The notion that we should help those in need didn’t come to me easily; though my mother tried.
“Janet, you know Mr. Gull is in the hospital and Mrs. Gull has three young children, right? Can you think of any way you could help her?”
“I don’t know; maybe send a get well card?”
“Or maybe call and offer to babysit free of charge while she visits her husband? Maybe you should go call her. Now. It would be a big help to her and a kind thing to do.”
Closing The Witch of Blackbird Pond and donning my martyr mask, I slouched toward the phone.
On my own after college, I slid into total self-interest. Busy establishing myself in a career and new marriage, I thought I had no helping hands to lend; so I donated canned goods to food drives, gave at the office, purchased whatever children were selling, and felt virtuous.
Several years after my first marriage ended, I married a man who made community involvement a way of life and was surprised that I didn’t. Because Joel worked longer hours than I and still found time to volunteer, my “I’m too busy” argument sound silly.
I heard about a non-profit organization that provided dental care to children based on their parents’ ability to pay. As a teacher, I’d known children who had difficulty learning because their teeth hurt, so I joined the board of the Northwest Colorado Dental Coalition and was soon able to speak intelligently about operatories, fluoride treatments, and the cost of x-ray machines.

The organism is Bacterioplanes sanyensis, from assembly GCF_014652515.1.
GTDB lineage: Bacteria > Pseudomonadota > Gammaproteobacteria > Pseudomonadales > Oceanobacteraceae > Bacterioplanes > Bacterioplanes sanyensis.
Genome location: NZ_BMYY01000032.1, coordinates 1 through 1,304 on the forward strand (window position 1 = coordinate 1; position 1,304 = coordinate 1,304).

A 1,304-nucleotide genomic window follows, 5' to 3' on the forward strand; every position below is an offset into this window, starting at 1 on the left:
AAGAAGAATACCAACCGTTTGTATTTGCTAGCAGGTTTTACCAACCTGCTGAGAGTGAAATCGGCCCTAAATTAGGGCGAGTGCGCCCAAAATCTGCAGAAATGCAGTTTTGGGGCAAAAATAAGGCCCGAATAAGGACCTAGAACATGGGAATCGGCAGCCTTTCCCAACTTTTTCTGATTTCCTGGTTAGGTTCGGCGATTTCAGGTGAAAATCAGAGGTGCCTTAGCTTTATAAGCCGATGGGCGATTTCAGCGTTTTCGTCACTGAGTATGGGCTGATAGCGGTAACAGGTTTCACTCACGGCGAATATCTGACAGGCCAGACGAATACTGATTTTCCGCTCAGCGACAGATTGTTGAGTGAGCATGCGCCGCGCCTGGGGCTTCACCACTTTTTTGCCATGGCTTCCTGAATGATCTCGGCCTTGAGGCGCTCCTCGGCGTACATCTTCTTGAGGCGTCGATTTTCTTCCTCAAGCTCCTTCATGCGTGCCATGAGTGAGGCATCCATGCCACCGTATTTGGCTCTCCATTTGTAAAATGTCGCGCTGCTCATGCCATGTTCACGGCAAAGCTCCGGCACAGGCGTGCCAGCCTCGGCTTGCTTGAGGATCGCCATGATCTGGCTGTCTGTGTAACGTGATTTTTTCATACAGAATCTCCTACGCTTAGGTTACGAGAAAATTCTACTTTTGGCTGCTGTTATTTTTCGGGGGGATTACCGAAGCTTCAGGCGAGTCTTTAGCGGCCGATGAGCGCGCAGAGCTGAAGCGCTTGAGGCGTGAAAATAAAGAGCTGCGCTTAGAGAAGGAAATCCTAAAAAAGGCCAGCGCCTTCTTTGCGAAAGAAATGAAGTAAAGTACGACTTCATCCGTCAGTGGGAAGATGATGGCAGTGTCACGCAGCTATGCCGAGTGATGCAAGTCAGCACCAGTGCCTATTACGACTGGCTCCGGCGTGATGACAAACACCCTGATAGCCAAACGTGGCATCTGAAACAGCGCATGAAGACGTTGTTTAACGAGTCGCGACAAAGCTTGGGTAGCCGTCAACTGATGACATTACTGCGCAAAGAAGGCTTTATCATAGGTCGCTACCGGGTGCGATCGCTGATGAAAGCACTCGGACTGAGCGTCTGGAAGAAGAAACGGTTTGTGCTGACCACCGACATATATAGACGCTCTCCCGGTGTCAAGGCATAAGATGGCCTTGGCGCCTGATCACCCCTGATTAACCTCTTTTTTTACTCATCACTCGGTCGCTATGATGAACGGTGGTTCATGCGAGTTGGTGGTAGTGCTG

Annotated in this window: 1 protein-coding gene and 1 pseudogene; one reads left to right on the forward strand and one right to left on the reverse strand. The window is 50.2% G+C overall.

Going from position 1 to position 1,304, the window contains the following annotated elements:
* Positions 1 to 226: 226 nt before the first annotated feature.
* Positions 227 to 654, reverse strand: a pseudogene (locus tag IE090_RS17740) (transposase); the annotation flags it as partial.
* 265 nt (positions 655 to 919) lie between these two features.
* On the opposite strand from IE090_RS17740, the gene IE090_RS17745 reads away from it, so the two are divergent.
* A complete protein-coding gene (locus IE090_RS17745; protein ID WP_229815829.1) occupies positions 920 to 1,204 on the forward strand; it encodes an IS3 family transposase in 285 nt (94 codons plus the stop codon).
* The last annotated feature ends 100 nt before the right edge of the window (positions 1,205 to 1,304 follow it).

Best of all, I liked knowing that after a visit to the clinic, children in the town I call home fell asleep without toothaches.
I discovered that serving others in any capacity — volunteer coach, hospital pink lady, reading buddy — widens your social circles, enriches your life, strengthens your community…and makes you feel good.
Have some thoughts
about serving others?
I’d be interested.
Recap of Comments on Aunt Beulah’s Recommendations
Dawna said Aunt Beulah’s recommendations hit home with her because she has had similar thoughts. She also felt Aunt Beulah’s ideas will help her stay focused on aging well. This response tells me that Dawna is way ahead of where I was at her age. I’ve no doubt she will age gracefully.
Mary offered the following thought about developing your talents and skills without worrying about how others may judge your efforts: “Thank you for reminding me to just take joy in the project and let the future take care of itself.” What a wonderful thought; one I agree with, but sometimes struggle to maintain.